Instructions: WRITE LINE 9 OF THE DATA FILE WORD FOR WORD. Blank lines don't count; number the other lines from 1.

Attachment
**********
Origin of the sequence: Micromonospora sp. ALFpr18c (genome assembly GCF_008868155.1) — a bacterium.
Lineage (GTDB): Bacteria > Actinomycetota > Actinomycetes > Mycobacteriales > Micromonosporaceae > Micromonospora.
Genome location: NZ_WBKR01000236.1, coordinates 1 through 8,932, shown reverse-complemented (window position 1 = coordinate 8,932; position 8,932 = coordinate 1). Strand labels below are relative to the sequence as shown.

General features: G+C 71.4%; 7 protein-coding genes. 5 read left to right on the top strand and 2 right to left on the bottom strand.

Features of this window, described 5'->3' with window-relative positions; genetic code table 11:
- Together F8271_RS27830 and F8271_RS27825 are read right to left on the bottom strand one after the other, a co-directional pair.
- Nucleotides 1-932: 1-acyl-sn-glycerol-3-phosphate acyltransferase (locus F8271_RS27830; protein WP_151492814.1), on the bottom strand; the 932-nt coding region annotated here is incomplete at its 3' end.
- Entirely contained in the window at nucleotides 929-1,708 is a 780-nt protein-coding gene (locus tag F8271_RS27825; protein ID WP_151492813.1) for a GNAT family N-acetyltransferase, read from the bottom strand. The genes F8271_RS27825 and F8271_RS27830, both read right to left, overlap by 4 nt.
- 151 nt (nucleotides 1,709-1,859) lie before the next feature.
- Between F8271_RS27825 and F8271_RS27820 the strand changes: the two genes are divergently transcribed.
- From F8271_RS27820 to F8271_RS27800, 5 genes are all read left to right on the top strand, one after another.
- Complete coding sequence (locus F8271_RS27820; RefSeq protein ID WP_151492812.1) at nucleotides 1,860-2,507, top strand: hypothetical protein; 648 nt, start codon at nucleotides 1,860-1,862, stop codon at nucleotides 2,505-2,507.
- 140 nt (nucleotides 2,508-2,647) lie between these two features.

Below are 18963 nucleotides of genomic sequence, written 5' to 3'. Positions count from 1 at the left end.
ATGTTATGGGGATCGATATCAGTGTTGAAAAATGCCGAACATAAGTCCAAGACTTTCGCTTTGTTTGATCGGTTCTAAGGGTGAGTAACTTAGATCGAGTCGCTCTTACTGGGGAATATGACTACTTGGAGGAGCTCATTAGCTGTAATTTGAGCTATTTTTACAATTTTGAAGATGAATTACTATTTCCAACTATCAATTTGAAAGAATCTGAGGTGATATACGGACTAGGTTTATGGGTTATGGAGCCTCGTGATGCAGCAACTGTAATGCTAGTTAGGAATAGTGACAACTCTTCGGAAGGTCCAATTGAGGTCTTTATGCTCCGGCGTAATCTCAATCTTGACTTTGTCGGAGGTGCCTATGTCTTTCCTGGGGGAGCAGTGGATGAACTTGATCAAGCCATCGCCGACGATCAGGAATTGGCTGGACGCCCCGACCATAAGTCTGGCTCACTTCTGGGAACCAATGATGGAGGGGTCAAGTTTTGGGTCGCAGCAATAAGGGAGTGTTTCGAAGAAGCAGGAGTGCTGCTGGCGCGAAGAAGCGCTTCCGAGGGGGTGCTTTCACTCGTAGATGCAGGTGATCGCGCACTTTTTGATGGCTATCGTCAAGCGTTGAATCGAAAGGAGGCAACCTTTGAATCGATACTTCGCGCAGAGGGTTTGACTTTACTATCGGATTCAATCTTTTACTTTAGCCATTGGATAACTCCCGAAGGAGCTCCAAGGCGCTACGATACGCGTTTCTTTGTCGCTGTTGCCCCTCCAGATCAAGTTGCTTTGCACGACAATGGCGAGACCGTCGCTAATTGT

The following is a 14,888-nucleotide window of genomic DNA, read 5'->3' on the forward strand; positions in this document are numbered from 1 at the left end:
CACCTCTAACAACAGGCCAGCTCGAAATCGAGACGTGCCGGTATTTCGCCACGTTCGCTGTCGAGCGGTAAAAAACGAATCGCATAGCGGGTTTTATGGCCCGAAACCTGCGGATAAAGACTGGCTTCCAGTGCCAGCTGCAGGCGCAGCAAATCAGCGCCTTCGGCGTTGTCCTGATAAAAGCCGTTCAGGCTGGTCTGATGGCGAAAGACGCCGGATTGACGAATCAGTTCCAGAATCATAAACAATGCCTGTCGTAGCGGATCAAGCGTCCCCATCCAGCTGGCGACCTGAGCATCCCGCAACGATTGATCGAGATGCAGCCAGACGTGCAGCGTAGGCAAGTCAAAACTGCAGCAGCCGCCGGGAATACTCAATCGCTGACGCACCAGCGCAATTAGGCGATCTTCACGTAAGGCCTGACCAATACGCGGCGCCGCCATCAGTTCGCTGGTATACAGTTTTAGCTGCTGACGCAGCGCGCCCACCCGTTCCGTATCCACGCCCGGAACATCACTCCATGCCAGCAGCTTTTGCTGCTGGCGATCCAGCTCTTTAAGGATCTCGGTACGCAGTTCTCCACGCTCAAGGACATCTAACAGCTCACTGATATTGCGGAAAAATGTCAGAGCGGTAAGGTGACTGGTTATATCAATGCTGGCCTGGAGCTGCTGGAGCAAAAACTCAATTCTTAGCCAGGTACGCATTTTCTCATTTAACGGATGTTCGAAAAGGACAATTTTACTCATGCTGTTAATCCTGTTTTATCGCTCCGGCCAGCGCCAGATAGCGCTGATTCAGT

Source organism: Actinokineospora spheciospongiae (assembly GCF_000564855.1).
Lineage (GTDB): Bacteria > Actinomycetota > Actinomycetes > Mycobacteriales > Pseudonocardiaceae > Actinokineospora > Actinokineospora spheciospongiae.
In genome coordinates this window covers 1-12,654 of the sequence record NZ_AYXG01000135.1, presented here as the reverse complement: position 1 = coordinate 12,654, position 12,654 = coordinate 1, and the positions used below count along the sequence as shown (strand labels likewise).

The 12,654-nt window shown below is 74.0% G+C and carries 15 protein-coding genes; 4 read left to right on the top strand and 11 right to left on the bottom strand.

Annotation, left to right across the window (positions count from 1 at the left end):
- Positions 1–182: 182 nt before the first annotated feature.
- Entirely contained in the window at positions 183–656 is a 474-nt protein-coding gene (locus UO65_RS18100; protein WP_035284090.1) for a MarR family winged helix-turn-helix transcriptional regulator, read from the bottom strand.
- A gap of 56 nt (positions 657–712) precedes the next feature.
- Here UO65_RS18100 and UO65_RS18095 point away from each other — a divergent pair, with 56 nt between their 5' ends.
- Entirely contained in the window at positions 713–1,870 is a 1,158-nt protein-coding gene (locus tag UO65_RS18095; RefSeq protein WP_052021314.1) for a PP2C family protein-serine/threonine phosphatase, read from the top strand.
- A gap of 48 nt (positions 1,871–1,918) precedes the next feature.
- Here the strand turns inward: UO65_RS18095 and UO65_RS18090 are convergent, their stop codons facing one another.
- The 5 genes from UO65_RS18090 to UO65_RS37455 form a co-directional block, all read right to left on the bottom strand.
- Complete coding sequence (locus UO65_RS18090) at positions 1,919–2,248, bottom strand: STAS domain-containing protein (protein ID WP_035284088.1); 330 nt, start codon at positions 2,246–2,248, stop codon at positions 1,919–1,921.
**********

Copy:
- 151 nt (nucleotides 1,709-1,859) lie before the next feature.